Likewise, if we have turned from our transgressions and received God’s grace through Christ and His Spirit, our hearts begin to long more for His Presence, and for his heavenly ways. “Sin is the death of the soul”, writes one commentator, “a dead man in trespasses and sins has no desire for spiritual pleasures. (But) Grace in the soul is a new life. A forgiven sinner becomes alive in Christ and desires a life of holiness.” In other words, once we’ve tasted the goodness of God’s mercy and experienced the hope of life eternal with Him, everything else pales in comparison. We will want to live for him. It’s like the words of the old hymn, “Turn your eyes upon Jesus, look full in his wonderful face. And the things of this world, will grow strangely dim, in the light of his glory and grace.”

DAY 4: Read Ephesians 2:9, 10

The thing about God’s grace is that it is just that: grace. It is a gift that we can never deserve and for which we can never take credit. Paul knew that in powerful and personal ways. By grace, we have been saved. By grace, we have been given faith, and by grace, we have new eyes to see the light and love of Jesus. As one preacher said, “The only thing I’ve contributed to my salvation is my sin.”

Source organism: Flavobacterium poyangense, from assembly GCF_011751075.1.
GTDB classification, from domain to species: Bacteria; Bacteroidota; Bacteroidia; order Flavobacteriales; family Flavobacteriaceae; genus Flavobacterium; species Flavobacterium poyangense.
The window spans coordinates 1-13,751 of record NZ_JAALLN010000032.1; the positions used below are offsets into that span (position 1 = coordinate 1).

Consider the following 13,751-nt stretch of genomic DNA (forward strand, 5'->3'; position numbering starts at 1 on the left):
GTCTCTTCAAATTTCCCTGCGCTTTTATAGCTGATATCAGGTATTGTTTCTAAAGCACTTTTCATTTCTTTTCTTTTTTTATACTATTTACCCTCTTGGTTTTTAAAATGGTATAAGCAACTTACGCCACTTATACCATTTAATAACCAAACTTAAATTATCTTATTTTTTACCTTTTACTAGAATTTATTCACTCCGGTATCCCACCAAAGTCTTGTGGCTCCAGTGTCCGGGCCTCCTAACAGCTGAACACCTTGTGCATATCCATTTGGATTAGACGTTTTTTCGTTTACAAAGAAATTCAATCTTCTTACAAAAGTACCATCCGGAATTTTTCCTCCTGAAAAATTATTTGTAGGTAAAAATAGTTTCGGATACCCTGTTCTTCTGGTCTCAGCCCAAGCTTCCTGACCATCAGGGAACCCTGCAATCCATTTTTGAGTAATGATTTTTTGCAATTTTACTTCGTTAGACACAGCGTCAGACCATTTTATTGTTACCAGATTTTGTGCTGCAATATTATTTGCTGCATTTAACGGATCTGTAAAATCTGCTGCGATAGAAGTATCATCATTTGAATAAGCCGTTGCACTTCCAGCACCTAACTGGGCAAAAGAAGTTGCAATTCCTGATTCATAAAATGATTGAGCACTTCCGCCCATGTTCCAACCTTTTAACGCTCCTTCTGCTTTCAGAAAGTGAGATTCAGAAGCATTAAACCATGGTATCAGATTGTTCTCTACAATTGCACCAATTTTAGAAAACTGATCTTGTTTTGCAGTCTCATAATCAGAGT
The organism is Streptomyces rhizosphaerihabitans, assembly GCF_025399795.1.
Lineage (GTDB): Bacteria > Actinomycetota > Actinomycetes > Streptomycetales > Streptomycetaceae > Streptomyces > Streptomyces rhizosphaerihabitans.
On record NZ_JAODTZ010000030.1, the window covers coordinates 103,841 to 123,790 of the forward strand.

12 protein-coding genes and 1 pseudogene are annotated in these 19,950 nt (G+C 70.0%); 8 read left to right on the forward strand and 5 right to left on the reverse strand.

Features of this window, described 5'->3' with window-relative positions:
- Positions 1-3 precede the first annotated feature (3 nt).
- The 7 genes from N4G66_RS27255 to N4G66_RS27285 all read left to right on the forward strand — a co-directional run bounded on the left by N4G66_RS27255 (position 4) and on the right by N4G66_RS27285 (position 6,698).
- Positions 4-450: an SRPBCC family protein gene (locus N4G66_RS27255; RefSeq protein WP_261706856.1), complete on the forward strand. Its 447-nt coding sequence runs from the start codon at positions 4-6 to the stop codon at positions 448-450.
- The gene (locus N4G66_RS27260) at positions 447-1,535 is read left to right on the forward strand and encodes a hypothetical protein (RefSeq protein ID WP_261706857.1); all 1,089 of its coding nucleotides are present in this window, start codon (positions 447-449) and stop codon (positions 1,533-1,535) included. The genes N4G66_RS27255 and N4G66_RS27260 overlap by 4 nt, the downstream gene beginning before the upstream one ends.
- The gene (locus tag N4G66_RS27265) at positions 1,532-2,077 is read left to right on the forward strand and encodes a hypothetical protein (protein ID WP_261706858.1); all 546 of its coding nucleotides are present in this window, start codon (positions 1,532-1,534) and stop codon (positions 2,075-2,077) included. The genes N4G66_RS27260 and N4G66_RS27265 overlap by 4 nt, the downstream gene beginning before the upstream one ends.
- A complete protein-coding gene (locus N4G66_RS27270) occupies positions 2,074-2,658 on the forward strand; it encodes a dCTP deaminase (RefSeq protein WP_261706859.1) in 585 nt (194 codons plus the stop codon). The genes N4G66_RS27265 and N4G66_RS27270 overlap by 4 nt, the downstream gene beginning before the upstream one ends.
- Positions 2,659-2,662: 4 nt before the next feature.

Because of the magnificent, undeserving gift of grace through faith in Jesus—and not through any of our own abilities or spirituality or even Bible knowledge—we cannot boast of our new life, or of our eternal home. We simply believe and respond, and live a life of love as, “God’s handiwork, created in Christ Jesus to do good works, which God prepared in advance for us to do.” Some translate handiworks as poemia, from which we get the word poem. We are God’s poetry, then, written in advance to offer words of grace and mercy to others, to come alongside the undeserving with hospitality, to pray for the broken hearted, and to create works of beauty and light for this often dark and hardened world. How can you be God’s handiwork for others? How can you live out the Gospel? Pray for our church that we might be known as a place of mercy, grace and new life because of the historic and eternal life of Jesus Christ our Lord.

References:
Matthew Henry Concise Commentary, ESV Study Bible notes.
Charles Dickens, “A Christmas Carol”; The International Bible Commentary, FF Bruce.